"The longer I knew him, the more convinced I became that my boss was a psychopath."

The thing I remember most from my first close encounter with a psychopath in business was my utter confusion. He seemed to continually do things that had the real potential to drive away our best workers. He was an odd mix of obsessive micromanager on some things and completely absent on other things.

I’ve had many good managers in my various careers and they all shared one thing in common: once they were satisfied you knew what you were doing, they stayed out of your way. Those managers became a resource I could bounce ideas off but they rarely intervened in my day-to-day work. And even then only if I was clearly lost.

"Obviously all the names and many of the identifying circumstances have been changed to protect . . . well, to stop me being sued." (Image: Unsplash)

The psychopath was very different. He was constantly meddling, making last-minute changes in direction, getting upset if I made a decision – any decision – and, in general, micromanaging the workplace. He implemented procedures which seemed to be aimed at monitoring what everybody was doing. He insisted that all decisions had to be made by him, no matter how small. There were enormous delays in getting even the smallest thing decided.

And then sometimes, if it was a pet project of his, it would be fast-tracked past all possible hurdles. He trusted nobody and the impact on the business was devastating. Our once happy, harmonious and focused workplace started to fall apart. No one seemed to trust anyone else and there was continuous in-fighting. We all felt like we were being watched.

This manager also had an uncanny ability to convince those higher up than him that someone else was to blame. They were clearly impressed by him no matter what happened. Somehow he always managed to deflect blame to others.

Often this would result in those people being fired or leaving. Our staff turnover went through the roof. Worse, the replacements he hired seem to be chosen based on how nice they were to him not how good they were at the job. But he didn’t seem to care.

While he was obsessive about the work practices of those beneath him, he never applied the same detailed eye to his decisions. They were always made on impulse, on the spot and with no input from anybody else. He was always late for meetings, always accepted credit and deflected blame, and always insisted on special treatment. For example, he always flew first class even though the company policy was economy.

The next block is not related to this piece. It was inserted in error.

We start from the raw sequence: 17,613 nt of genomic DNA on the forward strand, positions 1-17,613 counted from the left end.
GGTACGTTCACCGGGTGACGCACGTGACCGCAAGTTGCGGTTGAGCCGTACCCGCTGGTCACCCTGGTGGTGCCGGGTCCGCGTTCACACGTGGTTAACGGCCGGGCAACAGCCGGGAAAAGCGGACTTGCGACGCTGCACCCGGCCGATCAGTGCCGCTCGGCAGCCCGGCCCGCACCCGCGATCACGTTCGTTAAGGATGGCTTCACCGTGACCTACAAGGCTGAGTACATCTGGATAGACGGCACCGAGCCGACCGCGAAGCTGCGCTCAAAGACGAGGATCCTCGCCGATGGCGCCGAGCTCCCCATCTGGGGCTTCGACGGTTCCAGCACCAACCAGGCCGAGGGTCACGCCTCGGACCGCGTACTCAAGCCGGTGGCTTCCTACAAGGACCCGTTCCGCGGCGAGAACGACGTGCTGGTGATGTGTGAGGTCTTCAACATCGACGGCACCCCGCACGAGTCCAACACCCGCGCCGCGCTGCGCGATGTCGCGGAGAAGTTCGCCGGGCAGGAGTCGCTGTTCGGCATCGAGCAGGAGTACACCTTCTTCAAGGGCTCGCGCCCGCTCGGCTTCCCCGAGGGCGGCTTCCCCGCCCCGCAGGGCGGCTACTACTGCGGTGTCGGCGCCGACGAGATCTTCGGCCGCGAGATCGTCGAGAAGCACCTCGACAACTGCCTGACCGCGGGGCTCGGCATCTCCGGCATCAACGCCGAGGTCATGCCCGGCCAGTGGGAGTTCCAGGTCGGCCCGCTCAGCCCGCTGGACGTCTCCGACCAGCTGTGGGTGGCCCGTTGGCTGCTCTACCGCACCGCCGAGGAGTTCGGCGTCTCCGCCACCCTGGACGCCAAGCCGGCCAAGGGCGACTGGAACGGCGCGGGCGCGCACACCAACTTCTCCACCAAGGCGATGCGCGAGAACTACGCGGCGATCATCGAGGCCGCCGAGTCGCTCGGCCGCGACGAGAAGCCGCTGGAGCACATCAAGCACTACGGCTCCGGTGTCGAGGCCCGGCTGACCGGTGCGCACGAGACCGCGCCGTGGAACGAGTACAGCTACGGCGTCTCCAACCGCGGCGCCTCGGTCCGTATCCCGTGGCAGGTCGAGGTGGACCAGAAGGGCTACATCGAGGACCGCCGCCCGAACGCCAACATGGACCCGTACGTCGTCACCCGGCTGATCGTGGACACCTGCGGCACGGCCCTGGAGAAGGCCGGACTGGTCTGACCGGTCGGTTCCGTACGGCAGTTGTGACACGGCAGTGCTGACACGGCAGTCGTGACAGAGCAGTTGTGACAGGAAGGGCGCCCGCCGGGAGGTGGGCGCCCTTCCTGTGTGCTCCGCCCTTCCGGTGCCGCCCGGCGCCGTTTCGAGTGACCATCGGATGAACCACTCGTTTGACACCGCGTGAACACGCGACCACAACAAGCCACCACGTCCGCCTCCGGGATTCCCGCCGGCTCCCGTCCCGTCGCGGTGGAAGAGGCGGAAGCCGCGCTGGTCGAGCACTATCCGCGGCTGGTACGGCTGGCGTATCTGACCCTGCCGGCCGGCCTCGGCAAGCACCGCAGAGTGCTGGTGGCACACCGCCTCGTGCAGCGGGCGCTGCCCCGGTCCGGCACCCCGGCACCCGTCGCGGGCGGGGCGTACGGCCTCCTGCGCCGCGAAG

He also played favourites, allowing some people little privileges in return for their loyalty. These people would often be deployed as his proxy in meetings. They could not make any decisions but they would convey his directives – ‘No, we cannot go that way, the boss is against that.’

Often the psychopath would be sitting in his office just down the hall and there was no good reason he couldn’t be there himself, but his absence made it much harder to challenge his views. Sometimes, particularly obstinate employees would demand that the minion race off and seek the boss’s opinion on an alternative approach. The minion would dutifully return with nothing changed.

This boss made a habit of giving select people subtle but excruciating public punishment. Everything the chosen victim said or did in a meeting would be challenged. Then, after the meeting, they would get the silent treatment. He would assign them a task and make it impossible for them to get the information or resources they needed, then he would make fun of their failure to perform at the next meeting. This could go on for weeks at a time and then suddenly it would switch to a new victim.

"He was constantly meddling, making last-minute changes in direction, getting upset if I made a decision." (Image: Getty)

Everyone kept their heads down, in case he decided to pick on them next. There seemed to be no rhyme or reason as to who he favoured with rewards and who he didn’t. And trying to figure out his motivations did my head in. His constant pitting of employees against each other significantly accelerated the destruction of trust in the workplace.